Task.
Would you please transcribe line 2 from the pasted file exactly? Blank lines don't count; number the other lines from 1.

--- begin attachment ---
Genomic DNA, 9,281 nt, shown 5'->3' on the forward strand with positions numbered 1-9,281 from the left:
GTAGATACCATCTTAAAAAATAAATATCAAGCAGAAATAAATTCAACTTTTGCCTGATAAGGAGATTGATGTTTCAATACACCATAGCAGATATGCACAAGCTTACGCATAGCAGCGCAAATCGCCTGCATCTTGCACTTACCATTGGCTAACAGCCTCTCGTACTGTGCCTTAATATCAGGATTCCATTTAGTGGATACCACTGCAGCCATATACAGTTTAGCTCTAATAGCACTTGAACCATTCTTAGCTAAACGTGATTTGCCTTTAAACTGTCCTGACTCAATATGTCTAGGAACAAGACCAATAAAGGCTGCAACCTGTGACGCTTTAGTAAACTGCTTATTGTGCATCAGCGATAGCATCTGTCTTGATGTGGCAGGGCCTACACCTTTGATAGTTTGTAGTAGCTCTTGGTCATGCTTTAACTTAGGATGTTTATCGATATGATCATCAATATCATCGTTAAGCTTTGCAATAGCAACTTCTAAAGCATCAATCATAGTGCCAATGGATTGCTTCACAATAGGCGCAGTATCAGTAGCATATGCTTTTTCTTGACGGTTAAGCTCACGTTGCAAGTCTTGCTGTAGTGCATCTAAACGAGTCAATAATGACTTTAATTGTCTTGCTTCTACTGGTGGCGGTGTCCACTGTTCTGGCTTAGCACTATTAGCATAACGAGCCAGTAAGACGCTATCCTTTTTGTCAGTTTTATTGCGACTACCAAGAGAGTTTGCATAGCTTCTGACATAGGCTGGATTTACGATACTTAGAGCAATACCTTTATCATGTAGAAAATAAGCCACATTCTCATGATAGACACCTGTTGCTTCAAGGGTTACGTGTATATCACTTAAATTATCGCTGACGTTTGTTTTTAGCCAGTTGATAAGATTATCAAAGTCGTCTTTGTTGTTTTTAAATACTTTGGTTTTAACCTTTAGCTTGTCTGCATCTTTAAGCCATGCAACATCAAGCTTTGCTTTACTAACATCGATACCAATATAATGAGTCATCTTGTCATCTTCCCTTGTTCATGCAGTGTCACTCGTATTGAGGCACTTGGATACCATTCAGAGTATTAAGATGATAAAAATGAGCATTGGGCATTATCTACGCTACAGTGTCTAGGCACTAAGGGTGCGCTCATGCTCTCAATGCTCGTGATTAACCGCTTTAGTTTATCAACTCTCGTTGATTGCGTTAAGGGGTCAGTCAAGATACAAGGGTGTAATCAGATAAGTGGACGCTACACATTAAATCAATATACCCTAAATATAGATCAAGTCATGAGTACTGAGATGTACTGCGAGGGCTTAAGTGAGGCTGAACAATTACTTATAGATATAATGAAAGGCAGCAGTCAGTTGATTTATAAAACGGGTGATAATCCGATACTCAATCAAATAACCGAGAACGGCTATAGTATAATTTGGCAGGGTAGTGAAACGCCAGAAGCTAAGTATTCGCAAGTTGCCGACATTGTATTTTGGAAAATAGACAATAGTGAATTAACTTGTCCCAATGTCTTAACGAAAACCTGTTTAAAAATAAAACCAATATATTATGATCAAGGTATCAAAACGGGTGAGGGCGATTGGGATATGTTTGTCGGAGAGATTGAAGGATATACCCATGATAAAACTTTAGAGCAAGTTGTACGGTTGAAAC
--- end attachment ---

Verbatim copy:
GTAGATACCATCTTAAAAAATAAATATCAAGCAGAAATAAATTCAACTTTTGCCTGATAAGGAGATTGATGTTTCAATACACCATAGCAGATATGCACAAGCTTACGCATAGCAGCGCAAATCGCCTGCATCTTGCACTTACCATTGGCTAACAGCCTCTCGTACTGTGCCTTAATATCAGGATTCCATTTAGTGGATACCACTGCAGCCATATACAGTTTAGCTCTAATAGCACTTGAACCATTCTTAGCTAAACGTGATTTGCCTTTAAACTGTCCTGACTCAATATGTCTAGGAACAAGACCAATAAAGGCTGCAACCTGTGACGCTTTAGTAAACTGCTTATTGTGCATCAGCGATAGCATCTGTCTTGATGTGGCAGGGCCTACACCTTTGATAGTTTGTAGTAGCTCTTGGTCATGCTTTAACTTAGGATGTTTATCGATATGATCATCAATATCATCGTTAAGCTTTGCAATAGCAACTTCTAAAGCATCAATCATAGTGCCAATGGATTGCTTCACAATAGGCGCAGTATCAGTAGCATATGCTTTTTCTTGACGGTTAAGCTCACGTTGCAAGTCTTGCTGTAGTGCATCTAAACGAGTCAATAATGACTTTAATTGTCTTGCTTCTACTGGTGGCGGTGTCCACTGTTCTGGCTTAGCACTATTAGCATAACGAGCCAGTAAGACGCTATCCTTTTTGTCAGTTTTATTGCGACTACCAAGAGAGTTTGCATAGCTTCTGACATAGGCTGGATTTACGATACTTAGAGCAATACCTTTATCATGTAGAAAATAAGCCACATTCTCATGATAGACACCTGTTGCTTCAAGGGTTACGTGTATATCACTTAAATTATCGCTGACGTTTGTTTTTAGCCAGTTGATAAGATTATCAAAGTCGTCTTTGTTGTTTTTAAATACTTTGGTTTTAACCTTTAGCTTGTCTGCATCTTTAAGCCATGCAACATCAAGCTTTGCTTTACTAACATCGATACCAATATAATGAGTCATCTTGTCATCTTCCCTTGTTCATGCAGTGTCACTCGTATTGAGGCACTTGGATACCATTCAGAGTATTAAGATGATAAAAATGAGCATTGGGCATTATCTACGCTACAGTGTCTAGGCACTAAGGGTGCGCTCATGCTCTCAATGCTCGTGATTAACCGCTTTAGTTTATCAACTCTCGTTGATTGCGTTAAGGGGTCAGTCAAGATACAAGGGTGTAATCAGATAAGTGGACGCTACACATTAAATCAATATACCCTAAATATAGATCAAGTCATGAGTACTGAGATGTACTGCGAGGGCTTAAGTGAGGCTGAACAATTACTTATAGATATAATGAAAGGCAGCAGTCAGTTGATTTATAAAACGGGTGATAATCCGATACTCAATCAAATAACCGAGAACGGCTATAGTATAATTTGGCAGGGTAGTGAAACGCCAGAAGCTAAGTATTCGCAAGTTGCCGACATTGTATTTTGGAAAATAGACAATAGTGAATTAACTTGTCCCAATGTCTTAACGAAAACCTGTTTAAAAATAAAACCAATATATTATGATCAAGGTATCAAAACGGGTGAGGGCGATTGGGATATGTTTGTCGGAGAGATTGAAGGATATACCCATGATAAAACTTTAGAGCAAGTTGTACGGTTGAAAC